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Testosterone May Increase Knee Ligament Strength Blog
NEW STUDY REVEALED THE RELATIONSHIP BETWEEN TESTOSTERONE AND ACL HEALTH IN MEN “Testosterone May Increase Rat Anterior Cruciate Ligament Strength” A new study from John Hopkins Medicine (W.A Romani, S.M. Belkoff, J.H. Elisseeff), July 2016 A group of scientists from John Hopkins Medicine has discovered the potential effects of testosterone to the health and strength of the anterior cruciate ligament or ACL in men. This study, conducted in mice revealed that circulating testosterone could be responsible for ACL strength and could be the reason why women are four to six times more vulnerable to ACL tears or ruptures. A group of normal mice with normal circulating testosterone and another group with castrated mice were observed. The ACLs of the mice were subjected to load-to-failure and ultimate stress tests and researchers discovered that the group with normal circulating testosterone had higher results. ACLs of normal mice were 15% stronger compared to castrated mice indicating that the sex hormone testosterone may play a huge role in ACL strength and injury prevention. Tear or rupture of the ACL mostly happens in non-contact sports like football, soccer, basketball, skiing and soccer, lacrosse and volleyball where fast movements and quick changes in movement are common. Exercise and ACL strength training will be able to prevent ACL injuries. \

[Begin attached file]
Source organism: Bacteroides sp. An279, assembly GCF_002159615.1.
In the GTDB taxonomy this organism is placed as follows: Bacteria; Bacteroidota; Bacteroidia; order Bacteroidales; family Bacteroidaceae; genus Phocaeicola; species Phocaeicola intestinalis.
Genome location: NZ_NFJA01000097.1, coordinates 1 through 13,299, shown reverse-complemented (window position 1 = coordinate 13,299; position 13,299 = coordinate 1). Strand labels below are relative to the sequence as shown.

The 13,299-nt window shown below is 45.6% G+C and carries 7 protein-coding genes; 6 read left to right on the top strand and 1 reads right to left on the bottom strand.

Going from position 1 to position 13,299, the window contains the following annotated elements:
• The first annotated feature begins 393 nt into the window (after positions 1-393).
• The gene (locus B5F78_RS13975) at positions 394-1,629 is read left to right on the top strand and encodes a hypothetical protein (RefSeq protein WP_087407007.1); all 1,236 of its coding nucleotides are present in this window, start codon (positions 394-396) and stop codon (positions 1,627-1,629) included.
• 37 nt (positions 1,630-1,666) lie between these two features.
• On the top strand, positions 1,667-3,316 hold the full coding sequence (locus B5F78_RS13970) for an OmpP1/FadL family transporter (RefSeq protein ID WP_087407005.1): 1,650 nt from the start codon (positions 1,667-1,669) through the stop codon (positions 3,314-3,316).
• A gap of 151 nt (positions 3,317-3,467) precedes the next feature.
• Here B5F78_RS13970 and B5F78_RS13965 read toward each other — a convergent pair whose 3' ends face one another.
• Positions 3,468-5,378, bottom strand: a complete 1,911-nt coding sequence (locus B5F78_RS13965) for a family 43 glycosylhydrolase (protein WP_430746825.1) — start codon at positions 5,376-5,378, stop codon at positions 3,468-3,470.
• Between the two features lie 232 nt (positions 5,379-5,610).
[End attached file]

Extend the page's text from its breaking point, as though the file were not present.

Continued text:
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Testosterone May Increase Knee Ligament Strength


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